3 Ways Algorithms Enable Logistics and Distribution Optimisation

Every step of retail supply chain management so far — demand forecasting, workforce optimisation, and pick & pack — has led to this point: Ensuring orders are delivered on time in full (OTIF) with streamlined logistics and distribution. Accuracy is a strategic priority for retailers as even small delays and errors can result in operational turmoil, customer dissatisfaction, and revenue loss.

For these reasons, large retailers use their scale and negotiation power to share the pressure with manufacturers and logistics providers, imposing stiff penalties for missing promised delivery windows. Supply chain partners are, therefore, left with no choice but to find ways to cope with imposed industry norms.

And the task is complex. Multiple factors influence the transport of goods between two or more locations, and they are often beyond anyone’s direct control. So how can shippers overcome the challenge and meet delivery SLAs while, at the same time, maximising asset efficiency?

Intelligent algorithms give a fresh perspective to supply chain players, allowing them to build on established rules to, run predictive analytics across scenarios, and facilitate decision-making in real time. Let’s take a look at some applications that enable logistics and distribution optimisation.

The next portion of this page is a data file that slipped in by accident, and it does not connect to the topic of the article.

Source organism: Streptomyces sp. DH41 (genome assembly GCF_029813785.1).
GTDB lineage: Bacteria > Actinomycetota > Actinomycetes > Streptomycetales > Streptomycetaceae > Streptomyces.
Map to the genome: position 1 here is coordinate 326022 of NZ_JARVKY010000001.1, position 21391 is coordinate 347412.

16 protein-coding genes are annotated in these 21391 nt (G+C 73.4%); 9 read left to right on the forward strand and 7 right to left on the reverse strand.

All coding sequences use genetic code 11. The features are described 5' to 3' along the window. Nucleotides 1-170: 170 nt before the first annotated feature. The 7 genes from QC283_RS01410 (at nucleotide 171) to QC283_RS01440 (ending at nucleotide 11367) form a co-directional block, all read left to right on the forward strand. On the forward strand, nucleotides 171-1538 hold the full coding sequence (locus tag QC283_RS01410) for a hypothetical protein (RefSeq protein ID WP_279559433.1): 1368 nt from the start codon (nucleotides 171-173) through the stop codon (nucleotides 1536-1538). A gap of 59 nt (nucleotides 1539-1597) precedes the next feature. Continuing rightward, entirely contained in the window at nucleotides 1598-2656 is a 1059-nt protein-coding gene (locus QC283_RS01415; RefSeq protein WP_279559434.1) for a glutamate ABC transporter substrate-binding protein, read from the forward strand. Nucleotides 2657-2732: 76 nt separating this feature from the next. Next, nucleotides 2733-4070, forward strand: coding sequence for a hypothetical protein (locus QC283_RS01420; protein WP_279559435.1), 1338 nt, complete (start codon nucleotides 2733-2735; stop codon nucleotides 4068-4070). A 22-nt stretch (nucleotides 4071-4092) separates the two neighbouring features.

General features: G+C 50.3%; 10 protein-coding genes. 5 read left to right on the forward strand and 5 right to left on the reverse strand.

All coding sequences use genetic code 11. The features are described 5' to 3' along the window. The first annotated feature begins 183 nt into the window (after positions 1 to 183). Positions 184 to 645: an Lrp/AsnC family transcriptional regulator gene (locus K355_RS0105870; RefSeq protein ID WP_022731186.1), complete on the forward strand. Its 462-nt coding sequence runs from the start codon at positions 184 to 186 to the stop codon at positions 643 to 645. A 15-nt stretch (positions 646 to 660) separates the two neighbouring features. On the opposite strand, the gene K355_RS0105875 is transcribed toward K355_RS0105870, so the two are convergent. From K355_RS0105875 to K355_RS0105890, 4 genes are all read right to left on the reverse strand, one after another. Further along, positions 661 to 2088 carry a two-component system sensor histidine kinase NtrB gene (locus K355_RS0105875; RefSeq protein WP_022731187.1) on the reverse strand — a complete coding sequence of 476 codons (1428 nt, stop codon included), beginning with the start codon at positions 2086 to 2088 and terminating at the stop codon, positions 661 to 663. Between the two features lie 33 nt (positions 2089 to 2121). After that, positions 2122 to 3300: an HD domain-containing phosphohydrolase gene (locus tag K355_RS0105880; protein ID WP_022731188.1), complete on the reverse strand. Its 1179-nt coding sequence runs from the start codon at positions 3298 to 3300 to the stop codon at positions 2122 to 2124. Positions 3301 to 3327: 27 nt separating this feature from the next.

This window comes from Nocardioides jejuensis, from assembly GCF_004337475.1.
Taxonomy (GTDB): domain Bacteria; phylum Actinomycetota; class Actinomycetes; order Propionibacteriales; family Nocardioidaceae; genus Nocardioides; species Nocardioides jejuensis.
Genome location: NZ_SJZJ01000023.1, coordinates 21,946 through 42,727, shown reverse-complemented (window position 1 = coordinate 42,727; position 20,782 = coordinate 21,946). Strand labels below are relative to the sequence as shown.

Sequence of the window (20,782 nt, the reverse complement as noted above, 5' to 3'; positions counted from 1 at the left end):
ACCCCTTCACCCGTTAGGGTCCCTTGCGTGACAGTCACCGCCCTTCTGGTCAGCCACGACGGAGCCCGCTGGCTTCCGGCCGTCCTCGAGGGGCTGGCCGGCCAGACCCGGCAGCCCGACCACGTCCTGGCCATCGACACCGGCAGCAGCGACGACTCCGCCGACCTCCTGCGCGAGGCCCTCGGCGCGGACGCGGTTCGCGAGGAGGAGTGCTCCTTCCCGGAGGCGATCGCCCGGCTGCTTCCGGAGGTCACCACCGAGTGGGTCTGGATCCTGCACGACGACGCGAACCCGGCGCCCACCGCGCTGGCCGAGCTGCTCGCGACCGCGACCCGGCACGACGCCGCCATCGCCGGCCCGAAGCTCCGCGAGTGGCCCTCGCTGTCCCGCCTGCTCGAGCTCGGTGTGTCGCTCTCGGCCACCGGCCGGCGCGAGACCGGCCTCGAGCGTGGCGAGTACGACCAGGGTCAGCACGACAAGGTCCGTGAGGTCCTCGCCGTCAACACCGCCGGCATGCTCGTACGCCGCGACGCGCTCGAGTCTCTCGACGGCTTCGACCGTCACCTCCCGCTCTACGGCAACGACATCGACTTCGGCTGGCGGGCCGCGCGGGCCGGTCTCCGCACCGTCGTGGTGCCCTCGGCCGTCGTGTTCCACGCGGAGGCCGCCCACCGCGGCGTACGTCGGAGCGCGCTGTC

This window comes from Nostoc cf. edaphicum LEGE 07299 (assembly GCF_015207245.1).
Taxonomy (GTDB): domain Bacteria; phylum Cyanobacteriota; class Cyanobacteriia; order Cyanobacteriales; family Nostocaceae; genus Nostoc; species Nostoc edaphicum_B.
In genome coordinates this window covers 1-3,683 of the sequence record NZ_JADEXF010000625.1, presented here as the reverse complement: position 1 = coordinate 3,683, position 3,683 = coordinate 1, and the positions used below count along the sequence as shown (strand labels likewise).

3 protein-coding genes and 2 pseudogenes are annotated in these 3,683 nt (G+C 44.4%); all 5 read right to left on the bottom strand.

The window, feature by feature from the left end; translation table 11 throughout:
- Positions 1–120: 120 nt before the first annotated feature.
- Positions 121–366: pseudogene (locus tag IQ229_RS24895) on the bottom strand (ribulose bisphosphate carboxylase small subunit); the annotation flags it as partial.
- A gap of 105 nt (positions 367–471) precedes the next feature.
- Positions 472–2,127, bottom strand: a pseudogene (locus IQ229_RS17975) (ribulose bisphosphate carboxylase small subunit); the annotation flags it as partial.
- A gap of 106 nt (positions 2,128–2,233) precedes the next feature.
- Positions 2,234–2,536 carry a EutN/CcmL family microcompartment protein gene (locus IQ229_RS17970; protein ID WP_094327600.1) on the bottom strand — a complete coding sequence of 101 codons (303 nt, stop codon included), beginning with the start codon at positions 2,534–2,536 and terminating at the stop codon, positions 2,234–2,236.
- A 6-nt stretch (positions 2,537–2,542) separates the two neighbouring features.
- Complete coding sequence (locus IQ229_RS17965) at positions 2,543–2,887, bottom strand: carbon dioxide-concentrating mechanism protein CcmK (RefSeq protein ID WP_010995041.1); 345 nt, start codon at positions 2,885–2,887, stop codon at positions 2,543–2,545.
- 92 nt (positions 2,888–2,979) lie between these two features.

Low margins, capacity constraints, and retailers’ expectations have transformed the way loading is done. Logistics providers now need to optimise capacity utilisation while keeping some flexibility in order to deal with contingencies — e.g., last-minute orders, rerouting, and cancellations.

Algorithms are well suited to make sense of such dynamic and unpredictable realities. They provide resilience to cope with the inevitable changes taking place and can identify the most contextually adequate clustering solution — i.e., how to group orders best — bearing in mind stackability, destinations, and delivery windows.


Getting loads ready is only one part of logistics and distribution optimisation. Shippers must also decide how goods will be transported to maximise the number of utilised hours per truck and minimise empty mileage. And this requires considering multiple predefined parameters:

  • Available staffing resource
  • Drivers’ requirements and home base
  • Regulations regarding carbon emissions, driving hours, and rest periods
  • Expected congestion at various times throughout the day or week
  • Road conditions and suitability for different vehicle classes

Algorithms ensure drivers can complete the delivery of as many loads as possible while complying with the law. As new conditions emerge, such algorithms can also automatically recalculate estimated times of arrival (ETA) and warn retailers about changes potentially affecting agreed schedules.


Algorithms can also make recommendations about how to streamline pick and pack. For example, let’s say that a new truck with a different loading capacity is allocated for a specific delivery. New set of rules can be incorporated such that batching and 3D cubing is optimised accordingly to fill this truck most efficiently.

Additionally, drivers and retailers can flag damages that occurred during transportation such that manufacturers and shippers’ algorithm powered systems can prevent these in the future — e.g., by selecting packaging material and size better or avoiding putting certain items together in the same crate.


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